Filming in the park.
Work on a new park film will be done from July 14 to July 17, 2014 that will result in partial closures around the village. The McLean House is expected to have interrupted service on July 15 and July 17.
Nature & Science
Most visitors to Appomattox Court House National Historical Park only see the historical village where the surrender took place. Few realize that the park contains over 1,700 acres with a diversity of natural resources including various plant and animal communities, streams, wetlands, forests and agricultural lands. Although these lands were acquired to protect the battlefield and vistas, they are a part of the National Park Service’s mission to preserve and enhance the natural resources.
Active resource management at Appomattox Court House National Historical Park addresses many issues that are directly related to the poor land management practices of the past 250 years. Loss of soil fertility due to erosion, introduction of non-native invasive plants and animals, loss of wetlands, loss of mature forests, and loss of native plant and animal species are legacies of the past. Efforts to improve wildlife and plants communities and historic landscapes must deal with these issues. Additionally, the park faces possible threats through nearby land development, introduction of new plant and wildlife diseases and pests, and climate change.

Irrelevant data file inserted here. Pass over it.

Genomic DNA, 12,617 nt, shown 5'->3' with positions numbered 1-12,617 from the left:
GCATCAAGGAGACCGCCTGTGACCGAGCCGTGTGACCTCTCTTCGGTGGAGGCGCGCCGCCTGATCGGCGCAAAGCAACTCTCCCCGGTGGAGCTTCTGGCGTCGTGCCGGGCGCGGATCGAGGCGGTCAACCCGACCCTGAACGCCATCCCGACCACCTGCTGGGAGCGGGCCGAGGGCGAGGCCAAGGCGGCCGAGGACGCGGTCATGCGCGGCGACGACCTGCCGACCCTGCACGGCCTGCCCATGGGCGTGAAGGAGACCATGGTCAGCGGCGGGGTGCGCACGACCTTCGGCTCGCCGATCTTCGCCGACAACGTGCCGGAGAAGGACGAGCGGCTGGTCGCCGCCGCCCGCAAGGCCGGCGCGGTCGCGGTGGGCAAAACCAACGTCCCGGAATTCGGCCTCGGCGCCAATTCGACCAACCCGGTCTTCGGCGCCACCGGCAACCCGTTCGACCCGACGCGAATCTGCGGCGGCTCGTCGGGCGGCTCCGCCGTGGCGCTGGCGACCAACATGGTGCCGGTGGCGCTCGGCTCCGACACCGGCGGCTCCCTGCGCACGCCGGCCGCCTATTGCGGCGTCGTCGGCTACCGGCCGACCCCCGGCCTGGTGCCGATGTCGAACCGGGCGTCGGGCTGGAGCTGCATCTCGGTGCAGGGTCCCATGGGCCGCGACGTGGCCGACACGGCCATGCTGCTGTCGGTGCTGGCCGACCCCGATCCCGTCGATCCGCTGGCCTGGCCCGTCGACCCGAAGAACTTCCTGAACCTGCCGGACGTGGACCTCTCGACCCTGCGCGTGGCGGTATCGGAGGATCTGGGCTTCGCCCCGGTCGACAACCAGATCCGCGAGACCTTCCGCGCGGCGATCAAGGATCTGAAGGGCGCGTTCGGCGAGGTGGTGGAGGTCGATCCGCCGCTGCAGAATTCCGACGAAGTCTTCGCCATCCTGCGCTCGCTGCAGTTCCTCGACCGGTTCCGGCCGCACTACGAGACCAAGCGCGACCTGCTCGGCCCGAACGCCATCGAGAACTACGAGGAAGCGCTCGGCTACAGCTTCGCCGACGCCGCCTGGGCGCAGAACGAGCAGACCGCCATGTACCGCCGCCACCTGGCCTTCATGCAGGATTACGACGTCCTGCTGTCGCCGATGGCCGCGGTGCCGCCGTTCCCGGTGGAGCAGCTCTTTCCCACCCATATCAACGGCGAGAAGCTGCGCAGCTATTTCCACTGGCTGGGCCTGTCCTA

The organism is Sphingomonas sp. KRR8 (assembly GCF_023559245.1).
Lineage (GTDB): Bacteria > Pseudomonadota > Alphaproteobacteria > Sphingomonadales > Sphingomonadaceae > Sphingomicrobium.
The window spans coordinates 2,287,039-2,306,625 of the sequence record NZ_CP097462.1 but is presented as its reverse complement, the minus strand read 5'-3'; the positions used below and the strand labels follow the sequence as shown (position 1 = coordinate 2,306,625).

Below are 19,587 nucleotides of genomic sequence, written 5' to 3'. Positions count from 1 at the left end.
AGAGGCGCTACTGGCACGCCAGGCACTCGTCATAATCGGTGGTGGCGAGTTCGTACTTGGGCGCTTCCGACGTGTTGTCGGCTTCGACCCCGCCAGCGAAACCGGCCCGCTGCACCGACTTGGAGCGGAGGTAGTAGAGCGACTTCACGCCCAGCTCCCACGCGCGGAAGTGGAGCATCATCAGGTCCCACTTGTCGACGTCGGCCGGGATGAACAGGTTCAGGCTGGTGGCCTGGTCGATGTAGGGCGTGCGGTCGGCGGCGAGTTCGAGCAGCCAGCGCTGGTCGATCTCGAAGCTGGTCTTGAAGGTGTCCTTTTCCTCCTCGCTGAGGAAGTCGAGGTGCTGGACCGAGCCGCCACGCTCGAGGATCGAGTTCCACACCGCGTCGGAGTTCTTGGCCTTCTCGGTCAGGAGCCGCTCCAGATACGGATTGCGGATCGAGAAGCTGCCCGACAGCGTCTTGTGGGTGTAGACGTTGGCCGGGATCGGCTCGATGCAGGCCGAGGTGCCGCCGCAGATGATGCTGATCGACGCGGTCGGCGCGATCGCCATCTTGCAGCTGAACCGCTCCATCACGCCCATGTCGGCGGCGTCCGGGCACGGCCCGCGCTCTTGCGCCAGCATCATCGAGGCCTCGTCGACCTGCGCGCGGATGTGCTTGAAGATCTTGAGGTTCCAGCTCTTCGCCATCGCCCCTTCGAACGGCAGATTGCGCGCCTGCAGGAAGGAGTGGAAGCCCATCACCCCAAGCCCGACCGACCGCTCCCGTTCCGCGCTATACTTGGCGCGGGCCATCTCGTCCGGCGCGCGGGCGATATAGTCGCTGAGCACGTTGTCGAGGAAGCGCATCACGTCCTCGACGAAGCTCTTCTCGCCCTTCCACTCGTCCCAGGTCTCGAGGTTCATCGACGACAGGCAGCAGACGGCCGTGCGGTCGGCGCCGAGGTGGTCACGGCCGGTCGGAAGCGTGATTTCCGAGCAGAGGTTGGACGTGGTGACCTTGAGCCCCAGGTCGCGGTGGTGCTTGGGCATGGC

The park contains eight miles of streams. All of the tributaries drain into the Appomattox River which bisects the park. Approximately 98 acres of wetlands are found within the park.
Biological inventories conducted in the park have documented 498 species of vascular plants, 99 bird species, 22 mammal species, 13 reptile species, 17 amphibian species and 37 species of fish.
Did You Know?
Confederate Thomas Tibbs, a lieutenant in the 34th Virginia Infantry, led troops across his family farm during the last battle of Appomattox Court House. He fought in the last battle on his property, located just beyond the village.